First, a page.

An ultimate guide about Biomaterials
Biomaterials are generally defined as substances (other than drugs), or combinations of substances, of natural or synthetic origin, which can be used for any period of time, either alone or as part of a system, in order to treat, empower, replace any tissue, organ or body function.
Biomaterials science is concerned with the production of new materials and their physical-chemical and mechanical characterization. For this characterization, it is possible, in general, to use traditional methods and techniques. In addition to this, however, a biological characterization is also required to be carried out in vitro and in vivo in order to verify whether a given material, which already possesses all the desired chemical-physical and mechanical properties, can be used without danger in biomedical applications. This property, known as biocompatibility, is the main and peculiar characteristic that the materials used in the medical-biological field must present and consists in the fact that a biomaterial must be able to replace, in part or in whole, a living tissue without the organism in which is inserted must ' become aware of its presence.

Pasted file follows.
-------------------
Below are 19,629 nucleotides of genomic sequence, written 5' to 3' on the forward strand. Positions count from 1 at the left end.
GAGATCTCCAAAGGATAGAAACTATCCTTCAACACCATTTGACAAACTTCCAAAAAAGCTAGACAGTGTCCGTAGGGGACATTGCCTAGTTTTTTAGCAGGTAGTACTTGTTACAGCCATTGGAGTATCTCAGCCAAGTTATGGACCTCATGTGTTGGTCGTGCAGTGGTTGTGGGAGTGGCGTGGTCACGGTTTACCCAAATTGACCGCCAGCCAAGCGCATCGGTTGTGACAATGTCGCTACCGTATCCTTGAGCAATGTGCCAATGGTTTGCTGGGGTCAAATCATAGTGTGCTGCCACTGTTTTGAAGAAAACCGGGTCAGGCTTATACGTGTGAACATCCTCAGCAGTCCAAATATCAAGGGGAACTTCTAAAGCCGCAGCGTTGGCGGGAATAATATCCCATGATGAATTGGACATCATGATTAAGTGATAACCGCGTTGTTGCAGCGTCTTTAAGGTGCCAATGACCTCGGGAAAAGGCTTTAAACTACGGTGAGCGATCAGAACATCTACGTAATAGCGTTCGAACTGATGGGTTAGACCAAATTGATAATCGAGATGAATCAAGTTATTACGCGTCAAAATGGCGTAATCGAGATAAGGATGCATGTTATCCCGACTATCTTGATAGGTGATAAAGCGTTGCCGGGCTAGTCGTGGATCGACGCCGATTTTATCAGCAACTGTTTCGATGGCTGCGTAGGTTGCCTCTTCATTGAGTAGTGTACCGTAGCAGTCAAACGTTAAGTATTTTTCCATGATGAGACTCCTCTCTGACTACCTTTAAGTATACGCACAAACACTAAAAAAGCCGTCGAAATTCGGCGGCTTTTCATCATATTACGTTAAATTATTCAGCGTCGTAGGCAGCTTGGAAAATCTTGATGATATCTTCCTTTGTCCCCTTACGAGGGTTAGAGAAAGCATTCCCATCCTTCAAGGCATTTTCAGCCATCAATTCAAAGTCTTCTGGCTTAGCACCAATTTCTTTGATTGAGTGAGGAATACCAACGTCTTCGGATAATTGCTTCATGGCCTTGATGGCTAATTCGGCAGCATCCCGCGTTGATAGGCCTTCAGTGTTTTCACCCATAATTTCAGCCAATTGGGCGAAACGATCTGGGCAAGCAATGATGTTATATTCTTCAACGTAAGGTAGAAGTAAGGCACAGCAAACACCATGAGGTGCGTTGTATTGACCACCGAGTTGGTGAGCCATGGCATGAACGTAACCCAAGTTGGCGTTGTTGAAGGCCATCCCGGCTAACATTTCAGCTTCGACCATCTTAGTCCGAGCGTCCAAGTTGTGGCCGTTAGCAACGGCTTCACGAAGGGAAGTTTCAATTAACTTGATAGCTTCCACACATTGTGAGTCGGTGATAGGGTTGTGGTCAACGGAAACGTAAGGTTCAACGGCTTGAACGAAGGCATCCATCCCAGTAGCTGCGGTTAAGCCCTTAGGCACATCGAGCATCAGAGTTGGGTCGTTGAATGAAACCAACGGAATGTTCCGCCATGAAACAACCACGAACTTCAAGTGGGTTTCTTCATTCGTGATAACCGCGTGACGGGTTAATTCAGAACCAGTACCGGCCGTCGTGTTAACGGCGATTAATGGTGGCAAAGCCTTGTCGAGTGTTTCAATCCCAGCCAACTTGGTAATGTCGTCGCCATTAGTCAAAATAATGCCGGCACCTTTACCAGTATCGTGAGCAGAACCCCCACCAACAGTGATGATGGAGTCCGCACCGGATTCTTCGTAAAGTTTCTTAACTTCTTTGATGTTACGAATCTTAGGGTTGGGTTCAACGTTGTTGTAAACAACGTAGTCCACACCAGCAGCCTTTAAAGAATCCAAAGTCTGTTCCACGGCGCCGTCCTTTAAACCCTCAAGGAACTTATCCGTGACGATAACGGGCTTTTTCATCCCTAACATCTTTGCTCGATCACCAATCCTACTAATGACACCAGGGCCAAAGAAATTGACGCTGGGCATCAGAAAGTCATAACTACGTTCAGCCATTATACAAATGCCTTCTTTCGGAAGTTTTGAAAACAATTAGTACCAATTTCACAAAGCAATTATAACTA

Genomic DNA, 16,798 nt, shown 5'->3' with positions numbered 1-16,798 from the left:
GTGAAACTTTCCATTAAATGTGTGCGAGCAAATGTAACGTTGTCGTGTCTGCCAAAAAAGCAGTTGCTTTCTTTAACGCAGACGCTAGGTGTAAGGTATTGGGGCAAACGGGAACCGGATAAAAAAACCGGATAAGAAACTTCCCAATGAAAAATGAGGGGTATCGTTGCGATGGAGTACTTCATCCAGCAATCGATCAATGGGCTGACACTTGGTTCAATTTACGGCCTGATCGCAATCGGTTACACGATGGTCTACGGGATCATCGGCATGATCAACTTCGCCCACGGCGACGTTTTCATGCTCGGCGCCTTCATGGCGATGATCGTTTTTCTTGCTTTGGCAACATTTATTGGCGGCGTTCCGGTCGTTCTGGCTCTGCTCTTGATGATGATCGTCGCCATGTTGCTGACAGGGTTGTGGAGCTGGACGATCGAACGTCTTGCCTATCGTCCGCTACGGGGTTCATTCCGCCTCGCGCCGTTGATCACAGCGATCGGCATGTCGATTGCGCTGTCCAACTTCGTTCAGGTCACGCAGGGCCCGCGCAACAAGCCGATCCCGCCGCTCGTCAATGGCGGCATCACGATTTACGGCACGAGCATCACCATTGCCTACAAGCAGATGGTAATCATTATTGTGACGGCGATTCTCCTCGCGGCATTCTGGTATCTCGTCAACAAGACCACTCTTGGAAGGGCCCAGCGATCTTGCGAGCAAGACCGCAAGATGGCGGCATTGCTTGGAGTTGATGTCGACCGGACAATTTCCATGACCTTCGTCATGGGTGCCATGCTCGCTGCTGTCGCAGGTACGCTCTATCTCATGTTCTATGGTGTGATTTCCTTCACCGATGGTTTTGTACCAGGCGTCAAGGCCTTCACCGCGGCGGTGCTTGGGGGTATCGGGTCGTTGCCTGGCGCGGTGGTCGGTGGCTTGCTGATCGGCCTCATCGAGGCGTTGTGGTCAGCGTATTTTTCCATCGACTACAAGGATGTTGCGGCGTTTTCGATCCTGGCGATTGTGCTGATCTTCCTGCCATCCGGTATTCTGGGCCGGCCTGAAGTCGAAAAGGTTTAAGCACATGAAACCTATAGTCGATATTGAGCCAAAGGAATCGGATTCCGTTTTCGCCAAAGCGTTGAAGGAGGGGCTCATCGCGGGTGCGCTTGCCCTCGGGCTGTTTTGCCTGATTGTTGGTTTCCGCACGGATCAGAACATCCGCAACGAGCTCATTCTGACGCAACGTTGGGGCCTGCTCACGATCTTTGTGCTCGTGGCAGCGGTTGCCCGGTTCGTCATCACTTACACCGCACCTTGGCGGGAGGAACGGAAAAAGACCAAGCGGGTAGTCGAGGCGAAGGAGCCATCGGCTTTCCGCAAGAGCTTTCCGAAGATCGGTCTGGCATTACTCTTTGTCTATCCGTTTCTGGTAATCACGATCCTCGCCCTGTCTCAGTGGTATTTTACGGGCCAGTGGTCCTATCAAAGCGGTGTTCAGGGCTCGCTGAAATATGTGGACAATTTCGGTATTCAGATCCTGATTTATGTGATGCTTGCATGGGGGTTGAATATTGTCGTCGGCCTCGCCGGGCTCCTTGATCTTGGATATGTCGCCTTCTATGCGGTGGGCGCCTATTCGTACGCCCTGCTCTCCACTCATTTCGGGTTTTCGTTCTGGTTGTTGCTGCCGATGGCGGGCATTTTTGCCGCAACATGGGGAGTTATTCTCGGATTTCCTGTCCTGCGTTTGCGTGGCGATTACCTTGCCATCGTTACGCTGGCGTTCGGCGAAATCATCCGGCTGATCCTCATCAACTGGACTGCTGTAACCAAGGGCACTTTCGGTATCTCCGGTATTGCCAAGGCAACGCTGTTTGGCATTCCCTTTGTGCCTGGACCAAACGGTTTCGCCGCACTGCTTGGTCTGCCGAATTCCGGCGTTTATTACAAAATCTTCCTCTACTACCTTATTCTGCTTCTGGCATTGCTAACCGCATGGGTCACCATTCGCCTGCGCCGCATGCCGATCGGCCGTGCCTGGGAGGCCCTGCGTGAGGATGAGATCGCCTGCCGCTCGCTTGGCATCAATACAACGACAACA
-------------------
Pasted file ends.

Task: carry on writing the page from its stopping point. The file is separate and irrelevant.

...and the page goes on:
A biocompatible material is, therefore, the one that possesses mechanical, chemical, and electrical properties such as not to damage biological systems and not to be in turn damaged after its insertion into a living organism or its contact with it. In conclusion, from a technological point of view, an ideal biomaterial should possess good chemical stability, as variations in its chemical properties, can cause undesired variations in other characteristics; absence of toxic and carcinogenic phenomena. The body normally tends to expel a foreign body through inflammatory processes or to absorb it with the production of toxic and/or carcinogenic substances; absence of rejection phenomena, which are however very minor, in the case of artificial materials, compared to those that occur in organ transplants; absence of effects that can cause blood to clot when the biomaterial comes into contact with the bloodstream.